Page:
It may seem inappropriate to some, but to me Cajun food will always represent the holidays. It started back in 1986 when I was staying with a friend during Thanksgiving. His family had some Cajun friends who were hosting the festivities that year. What I experienced was the quintessential holiday experience. The food was really sublime and the mood was uniquely festive. I have rarely encountered such genuine and generous people in the years since and I will always remember how great that Thanksgiving was.
I have always had a weakness for hot food especially if it was somewhat esoteric. This was probably the result of growing up in a family that celebrated cultural diversity. As a child my parents always had a room to spare for an exchange student and I longed every year for the International Banquet held at the university where my parents were employed. I wish there were still opportunities like that at my disposal!
Although Cajun food never had representation at any of these banquets, it wouldn’t have been misplaced. Cajun and Creole dishes were about as foreign to the Midwestern palate as Hashem’s rice with raw egg yolk. The cuisine of this region was formed by an amalgamation of food from North America, Europe, and Africa. Although the word Cajun is a corruption of Acadian (The name for the area of Nova Scotia settled by the French), few people outside Louisiana realise that Cajun heritage is derived from German, Spanish, Native American, African, and French culture.
Despite the fact that the migration of the French from Acadia occurred in the mid 18th century, the cuisine of this region didn’t become part of the mainstream vernacular until the 1990’s. It then flirted with acceptance for a year or two and quickly fell out of favour. I think the acceptance of this food and the subsequent rejection can both be attributed to the same thing: health. The initial intrigue was very likely a reaction to the bland and boring health consciousness of the 1980’s. The rapid fall from grace for Cajun food was probably the result of the next wave of health food fascism that swept the country again in the 1990’s.
Recently however, Cajun cuisine has experienced a resurgence in popularity, and not just in America. British chefs are preparing these dishes with increasing frequency as well! This can be linked to an increasing appreciation of French country cooking and the campaigning of chefs like Keith Floyd in the UK and Emeril Lagasse in the US. And hopefully the public is finally ready to wake up to the fact that the secret to a healthy diet is moderation, natural ingredients, and balance. Maybe studies such as the recent analysis of the French Paradox have something to do with that.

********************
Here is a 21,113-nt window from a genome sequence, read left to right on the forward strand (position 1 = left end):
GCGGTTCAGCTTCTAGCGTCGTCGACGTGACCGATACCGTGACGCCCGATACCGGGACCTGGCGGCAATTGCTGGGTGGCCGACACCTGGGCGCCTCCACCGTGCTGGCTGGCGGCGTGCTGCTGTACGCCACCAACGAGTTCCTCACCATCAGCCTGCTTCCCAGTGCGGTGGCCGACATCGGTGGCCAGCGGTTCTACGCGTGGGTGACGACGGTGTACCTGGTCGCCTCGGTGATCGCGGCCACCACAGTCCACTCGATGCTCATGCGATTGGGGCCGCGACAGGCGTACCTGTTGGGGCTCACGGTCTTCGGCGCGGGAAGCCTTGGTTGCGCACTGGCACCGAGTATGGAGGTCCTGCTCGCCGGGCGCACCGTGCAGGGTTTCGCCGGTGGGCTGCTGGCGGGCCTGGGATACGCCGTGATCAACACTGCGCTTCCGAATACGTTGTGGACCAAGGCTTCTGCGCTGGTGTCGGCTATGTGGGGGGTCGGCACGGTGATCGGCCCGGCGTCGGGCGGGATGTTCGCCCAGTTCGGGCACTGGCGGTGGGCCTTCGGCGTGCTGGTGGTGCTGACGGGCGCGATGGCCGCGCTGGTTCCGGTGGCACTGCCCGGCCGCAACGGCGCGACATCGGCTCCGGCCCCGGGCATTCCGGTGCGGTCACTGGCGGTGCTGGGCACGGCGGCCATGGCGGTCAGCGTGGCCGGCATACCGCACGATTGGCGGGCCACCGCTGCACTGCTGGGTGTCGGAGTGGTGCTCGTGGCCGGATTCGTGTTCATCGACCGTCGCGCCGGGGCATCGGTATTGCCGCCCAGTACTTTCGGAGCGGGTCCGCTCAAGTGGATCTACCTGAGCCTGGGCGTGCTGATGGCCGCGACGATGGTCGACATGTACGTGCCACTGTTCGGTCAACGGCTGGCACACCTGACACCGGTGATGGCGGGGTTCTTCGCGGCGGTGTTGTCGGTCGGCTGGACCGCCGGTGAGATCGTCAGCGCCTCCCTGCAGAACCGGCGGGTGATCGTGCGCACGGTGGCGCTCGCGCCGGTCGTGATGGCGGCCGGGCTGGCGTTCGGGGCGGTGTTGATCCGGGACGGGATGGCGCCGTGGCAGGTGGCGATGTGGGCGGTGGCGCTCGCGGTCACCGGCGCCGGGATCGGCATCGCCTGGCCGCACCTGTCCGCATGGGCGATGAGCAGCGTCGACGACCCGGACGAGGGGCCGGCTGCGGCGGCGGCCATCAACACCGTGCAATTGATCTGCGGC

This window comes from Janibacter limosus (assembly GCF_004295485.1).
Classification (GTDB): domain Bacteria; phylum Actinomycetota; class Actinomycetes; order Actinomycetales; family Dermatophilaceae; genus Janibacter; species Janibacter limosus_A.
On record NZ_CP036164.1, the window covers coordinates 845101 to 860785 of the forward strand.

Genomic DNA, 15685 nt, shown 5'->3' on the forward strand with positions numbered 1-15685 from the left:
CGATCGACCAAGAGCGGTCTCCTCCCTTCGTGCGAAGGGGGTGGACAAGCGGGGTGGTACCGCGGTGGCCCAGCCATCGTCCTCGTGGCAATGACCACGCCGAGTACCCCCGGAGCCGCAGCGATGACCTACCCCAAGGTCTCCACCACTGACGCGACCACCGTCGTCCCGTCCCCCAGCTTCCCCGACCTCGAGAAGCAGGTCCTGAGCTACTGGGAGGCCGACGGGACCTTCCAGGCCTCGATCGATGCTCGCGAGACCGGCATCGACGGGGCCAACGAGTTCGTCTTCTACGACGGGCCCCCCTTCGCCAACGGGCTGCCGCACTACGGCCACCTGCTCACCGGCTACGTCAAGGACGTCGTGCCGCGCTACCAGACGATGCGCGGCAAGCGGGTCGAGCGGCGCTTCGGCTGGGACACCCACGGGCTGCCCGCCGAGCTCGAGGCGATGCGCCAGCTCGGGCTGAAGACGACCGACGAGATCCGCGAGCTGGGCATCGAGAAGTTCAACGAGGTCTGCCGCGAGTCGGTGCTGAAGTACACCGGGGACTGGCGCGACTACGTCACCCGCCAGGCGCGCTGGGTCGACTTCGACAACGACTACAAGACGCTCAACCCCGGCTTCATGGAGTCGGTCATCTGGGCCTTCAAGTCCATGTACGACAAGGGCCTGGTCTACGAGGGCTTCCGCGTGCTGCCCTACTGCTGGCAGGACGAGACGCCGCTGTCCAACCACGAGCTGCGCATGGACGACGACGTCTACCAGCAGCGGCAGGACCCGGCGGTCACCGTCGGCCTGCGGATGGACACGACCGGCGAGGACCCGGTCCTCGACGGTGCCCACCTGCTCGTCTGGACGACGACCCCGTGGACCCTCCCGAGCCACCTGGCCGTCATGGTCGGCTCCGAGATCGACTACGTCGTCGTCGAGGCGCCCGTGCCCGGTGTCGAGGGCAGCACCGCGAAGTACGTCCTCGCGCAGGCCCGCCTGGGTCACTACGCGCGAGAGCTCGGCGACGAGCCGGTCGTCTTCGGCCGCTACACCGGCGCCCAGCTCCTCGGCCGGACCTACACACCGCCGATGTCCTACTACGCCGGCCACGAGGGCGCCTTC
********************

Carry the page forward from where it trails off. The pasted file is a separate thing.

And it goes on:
I owe my love of Cajun food to two things. A cold Thanksgiving with a nice family and one of the greatest television chefs ever, Justin Wilson! My gumbo recipe is adapted from the versions I watched him make on PBS when I was younger. Gumbo comes in many varieties and has a very fascinating history and etymology, but I am not going to disgrace this fantastic cuisine by purporting to be an expert. There is a lot of information available online.
I’m sure that genuine Cajuns wouldn’t be happy with my version of the grand pappy of their cuisine, but in the final analysis I think the simplicity and heartiness would meet with their approval.
PAUL’S SO-CALLED GUMBO
3 tablespoons plain flour
1 tablespoon oil (olive or peanut)
3 cups diced onion
3 bell peppers (red, yellow, orange, or green)
3 cups diced celery
3 cups chopped okra
2-3 jalapeno peppers julienne or 1-2 scotch bonnet cut in half , depending on taste
2 chicken breasts cubed
1-2 smoked sausages sliced (Kielbasa, Kabanos, or Cajun Boudin if you’re lucky enough to find it.)
2 cups tiger prawns
8 cups liquid (this can be any mixture of water, chicken stock, and white wine)
¼ cup Tabasco
1 tablespoon salt
¼ teaspoon cayenne pepper
2 bay leaves
1 cup easy cook long grain rice
1. Making the Roux
A. Mix the flour and oil in a heavy bottomed stockpot and stir constantly over medium heat. You will know it is ready when the flour turns the colour of peanut butter and smells like popcorn. Don’t let it burn!
B. Alternatively, I have used a method Freya read about. Brown a large quantity of dry flour in a pan. Take off the heat and empty from pan immediately. Can be stored in jars and kept for months. When needed, add some flour to oil for an instant roux. (I prefer method A)
2. Add the trinity of vegetables (onion, peppers, celery), stir until they are covered in the roux. Allow to sweat down a bit. Add some water if the vegetables start to stick.
3. Add chicken and chillies. Allow to cook for about 2 minutes. Add all remaining ingredients EXCEPT rice and prawns.
4. Simmer over low heat for at least one hour.
5. Add prawns and rice (if you’re Freya), or cook rice on the side. Cook for a further 20 minutes.
6. Serve over rice with Gumbo Filé on top.